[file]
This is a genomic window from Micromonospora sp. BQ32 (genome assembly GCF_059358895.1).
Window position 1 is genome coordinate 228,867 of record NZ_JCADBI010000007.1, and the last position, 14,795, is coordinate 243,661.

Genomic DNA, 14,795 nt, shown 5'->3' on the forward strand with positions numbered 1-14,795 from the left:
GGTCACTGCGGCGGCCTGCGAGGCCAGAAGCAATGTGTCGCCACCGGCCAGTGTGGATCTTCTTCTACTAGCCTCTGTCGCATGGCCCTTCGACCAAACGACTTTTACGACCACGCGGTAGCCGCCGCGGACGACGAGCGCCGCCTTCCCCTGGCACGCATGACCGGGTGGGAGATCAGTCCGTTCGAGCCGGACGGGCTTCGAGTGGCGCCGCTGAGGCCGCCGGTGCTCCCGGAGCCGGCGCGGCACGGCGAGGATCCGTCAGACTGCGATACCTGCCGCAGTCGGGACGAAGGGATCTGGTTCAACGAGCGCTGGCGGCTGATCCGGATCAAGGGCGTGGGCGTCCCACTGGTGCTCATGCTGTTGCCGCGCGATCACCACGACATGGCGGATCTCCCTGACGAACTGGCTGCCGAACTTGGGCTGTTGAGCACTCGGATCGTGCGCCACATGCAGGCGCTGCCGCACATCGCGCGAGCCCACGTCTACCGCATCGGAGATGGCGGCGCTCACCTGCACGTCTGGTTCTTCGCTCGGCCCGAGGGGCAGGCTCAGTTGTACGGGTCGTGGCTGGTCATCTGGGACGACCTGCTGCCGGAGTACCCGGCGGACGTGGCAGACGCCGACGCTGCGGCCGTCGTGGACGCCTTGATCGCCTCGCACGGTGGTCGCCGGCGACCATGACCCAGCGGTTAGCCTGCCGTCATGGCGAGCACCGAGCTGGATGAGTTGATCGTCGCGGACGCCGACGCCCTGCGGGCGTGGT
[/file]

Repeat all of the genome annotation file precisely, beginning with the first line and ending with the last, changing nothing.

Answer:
This is a genomic window from Micromonospora sp. BQ32 (genome assembly GCF_059358895.1).
Window position 1 is genome coordinate 228,867 of record NZ_JCADBI010000007.1, and the last position, 14,795, is coordinate 243,661.

Genomic DNA, 14,795 nt, shown 5'->3' on the forward strand with positions numbered 1-14,795 from the left:
GGTCACTGCGGCGGCCTGCGAGGCCAGAAGCAATGTGTCGCCACCGGCCAGTGTGGATCTTCTTCTACTAGCCTCTGTCGCATGGCCCTTCGACCAAACGACTTTTACGACCACGCGGTAGCCGCCGCGGACGACGAGCGCCGCCTTCCCCTGGCACGCATGACCGGGTGGGAGATCAGTCCGTTCGAGCCGGACGGGCTTCGAGTGGCGCCGCTGAGGCCGCCGGTGCTCCCGGAGCCGGCGCGGCACGGCGAGGATCCGTCAGACTGCGATACCTGCCGCAGTCGGGACGAAGGGATCTGGTTCAACGAGCGCTGGCGGCTGATCCGGATCAAGGGCGTGGGCGTCCCACTGGTGCTCATGCTGTTGCCGCGCGATCACCACGACATGGCGGATCTCCCTGACGAACTGGCTGCCGAACTTGGGCTGTTGAGCACTCGGATCGTGCGCCACATGCAGGCGCTGCCGCACATCGCGCGAGCCCACGTCTACCGCATCGGAGATGGCGGCGCTCACCTGCACGTCTGGTTCTTCGCTCGGCCCGAGGGGCAGGCTCAGTTGTACGGGTCGTGGCTGGTCATCTGGGACGACCTGCTGCCGGAGTACCCGGCGGACGTGGCAGACGCCGACGCTGCGGCCGTCGTGGACGCCTTGATCGCCTCGCACGGTGGTCGCCGGCGACCATGACCCAGCGGTTAGCCTGCCGTCATGGCGAGCACCGAGCTGGATGAGTTGATCGTCGCGGACGCCGACGCCCTGCGGGCGTGGT